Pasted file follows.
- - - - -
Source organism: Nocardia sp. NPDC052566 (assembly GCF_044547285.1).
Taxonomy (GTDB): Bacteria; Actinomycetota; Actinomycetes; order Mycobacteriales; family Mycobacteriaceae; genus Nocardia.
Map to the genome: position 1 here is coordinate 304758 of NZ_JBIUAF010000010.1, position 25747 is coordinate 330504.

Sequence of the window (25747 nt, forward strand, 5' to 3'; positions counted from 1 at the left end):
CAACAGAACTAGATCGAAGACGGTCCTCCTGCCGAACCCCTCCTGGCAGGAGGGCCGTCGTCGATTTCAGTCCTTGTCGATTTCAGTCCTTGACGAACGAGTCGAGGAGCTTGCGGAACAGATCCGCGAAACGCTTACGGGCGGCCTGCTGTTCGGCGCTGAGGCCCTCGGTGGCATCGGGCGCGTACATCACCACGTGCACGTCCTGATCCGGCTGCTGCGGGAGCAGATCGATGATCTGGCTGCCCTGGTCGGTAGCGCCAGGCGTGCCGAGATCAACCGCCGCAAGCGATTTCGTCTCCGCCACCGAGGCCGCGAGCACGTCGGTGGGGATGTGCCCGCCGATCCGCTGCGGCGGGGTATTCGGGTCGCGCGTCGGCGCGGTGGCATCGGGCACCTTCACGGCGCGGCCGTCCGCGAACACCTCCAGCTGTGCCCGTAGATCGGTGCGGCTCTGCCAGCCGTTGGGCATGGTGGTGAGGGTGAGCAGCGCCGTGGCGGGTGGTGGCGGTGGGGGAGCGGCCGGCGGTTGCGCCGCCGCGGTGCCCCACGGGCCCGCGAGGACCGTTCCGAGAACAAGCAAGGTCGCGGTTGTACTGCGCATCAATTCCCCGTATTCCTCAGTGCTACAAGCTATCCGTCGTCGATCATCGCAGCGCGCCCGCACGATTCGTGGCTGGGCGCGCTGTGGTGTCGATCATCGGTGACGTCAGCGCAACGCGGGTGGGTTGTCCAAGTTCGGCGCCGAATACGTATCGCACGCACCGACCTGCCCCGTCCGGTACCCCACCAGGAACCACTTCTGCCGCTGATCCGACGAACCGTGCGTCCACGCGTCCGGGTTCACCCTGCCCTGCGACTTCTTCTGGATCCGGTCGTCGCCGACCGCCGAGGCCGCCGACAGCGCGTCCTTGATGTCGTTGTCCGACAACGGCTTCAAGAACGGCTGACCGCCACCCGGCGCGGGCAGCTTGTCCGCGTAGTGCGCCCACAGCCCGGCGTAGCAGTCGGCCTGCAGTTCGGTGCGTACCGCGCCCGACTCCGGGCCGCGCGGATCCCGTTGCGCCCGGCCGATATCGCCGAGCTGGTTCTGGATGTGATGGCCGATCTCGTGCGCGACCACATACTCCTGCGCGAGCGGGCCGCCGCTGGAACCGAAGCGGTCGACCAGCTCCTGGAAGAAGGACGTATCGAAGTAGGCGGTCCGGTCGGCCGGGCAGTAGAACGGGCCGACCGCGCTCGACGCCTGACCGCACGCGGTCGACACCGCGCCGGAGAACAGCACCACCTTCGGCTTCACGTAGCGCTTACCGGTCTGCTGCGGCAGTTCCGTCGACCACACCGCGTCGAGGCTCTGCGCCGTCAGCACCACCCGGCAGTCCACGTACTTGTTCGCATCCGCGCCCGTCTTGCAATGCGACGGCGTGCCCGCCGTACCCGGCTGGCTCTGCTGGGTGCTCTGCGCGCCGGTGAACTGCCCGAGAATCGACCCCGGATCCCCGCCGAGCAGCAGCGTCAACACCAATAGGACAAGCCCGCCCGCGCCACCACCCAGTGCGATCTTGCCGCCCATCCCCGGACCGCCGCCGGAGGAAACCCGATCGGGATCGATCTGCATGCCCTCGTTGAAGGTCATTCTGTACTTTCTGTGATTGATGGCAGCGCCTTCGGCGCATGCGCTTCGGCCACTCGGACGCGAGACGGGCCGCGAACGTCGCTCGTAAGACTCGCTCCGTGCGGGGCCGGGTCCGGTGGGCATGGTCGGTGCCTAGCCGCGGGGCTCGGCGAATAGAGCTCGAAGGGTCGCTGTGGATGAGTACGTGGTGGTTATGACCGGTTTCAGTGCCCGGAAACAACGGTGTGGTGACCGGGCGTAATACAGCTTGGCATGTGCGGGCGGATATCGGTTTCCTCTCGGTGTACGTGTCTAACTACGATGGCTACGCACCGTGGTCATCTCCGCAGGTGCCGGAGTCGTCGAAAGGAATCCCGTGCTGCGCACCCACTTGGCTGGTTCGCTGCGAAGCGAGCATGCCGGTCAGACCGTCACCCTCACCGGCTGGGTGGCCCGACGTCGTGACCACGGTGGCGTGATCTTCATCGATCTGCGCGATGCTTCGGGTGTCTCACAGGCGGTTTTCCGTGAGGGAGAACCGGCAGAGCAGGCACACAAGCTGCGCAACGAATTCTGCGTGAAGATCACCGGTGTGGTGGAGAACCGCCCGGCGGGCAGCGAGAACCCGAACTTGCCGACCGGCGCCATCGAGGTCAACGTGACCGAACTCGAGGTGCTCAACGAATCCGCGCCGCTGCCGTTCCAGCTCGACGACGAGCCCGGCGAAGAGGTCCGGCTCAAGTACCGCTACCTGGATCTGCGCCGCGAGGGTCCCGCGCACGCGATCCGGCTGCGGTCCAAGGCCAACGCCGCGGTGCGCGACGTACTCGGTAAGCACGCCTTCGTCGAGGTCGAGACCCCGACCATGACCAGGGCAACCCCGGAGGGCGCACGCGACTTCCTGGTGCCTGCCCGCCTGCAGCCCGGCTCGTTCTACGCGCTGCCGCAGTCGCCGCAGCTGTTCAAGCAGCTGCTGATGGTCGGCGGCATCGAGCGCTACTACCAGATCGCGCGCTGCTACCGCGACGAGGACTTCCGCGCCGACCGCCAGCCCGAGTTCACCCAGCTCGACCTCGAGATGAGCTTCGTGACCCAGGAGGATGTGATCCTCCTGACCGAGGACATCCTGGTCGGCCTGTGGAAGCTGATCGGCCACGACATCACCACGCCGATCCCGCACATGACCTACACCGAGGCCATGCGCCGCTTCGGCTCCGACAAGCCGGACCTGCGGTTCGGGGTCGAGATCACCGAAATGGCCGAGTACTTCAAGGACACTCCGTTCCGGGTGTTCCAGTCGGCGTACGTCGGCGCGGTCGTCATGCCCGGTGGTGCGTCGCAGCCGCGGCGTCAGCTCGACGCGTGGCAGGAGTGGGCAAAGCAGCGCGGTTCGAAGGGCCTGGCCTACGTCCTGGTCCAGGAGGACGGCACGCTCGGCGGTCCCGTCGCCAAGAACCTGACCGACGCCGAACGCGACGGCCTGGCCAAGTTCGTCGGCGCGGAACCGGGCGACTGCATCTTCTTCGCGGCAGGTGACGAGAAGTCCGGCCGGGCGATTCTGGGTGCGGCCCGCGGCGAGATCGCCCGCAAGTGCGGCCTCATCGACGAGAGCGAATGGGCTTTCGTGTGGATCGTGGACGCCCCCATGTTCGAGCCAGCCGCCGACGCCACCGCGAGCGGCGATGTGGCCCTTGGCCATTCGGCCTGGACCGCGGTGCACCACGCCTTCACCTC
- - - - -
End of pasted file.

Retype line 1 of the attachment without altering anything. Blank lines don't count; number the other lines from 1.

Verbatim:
Source organism: Nocardia sp. NPDC052566 (assembly GCF_044547285.1).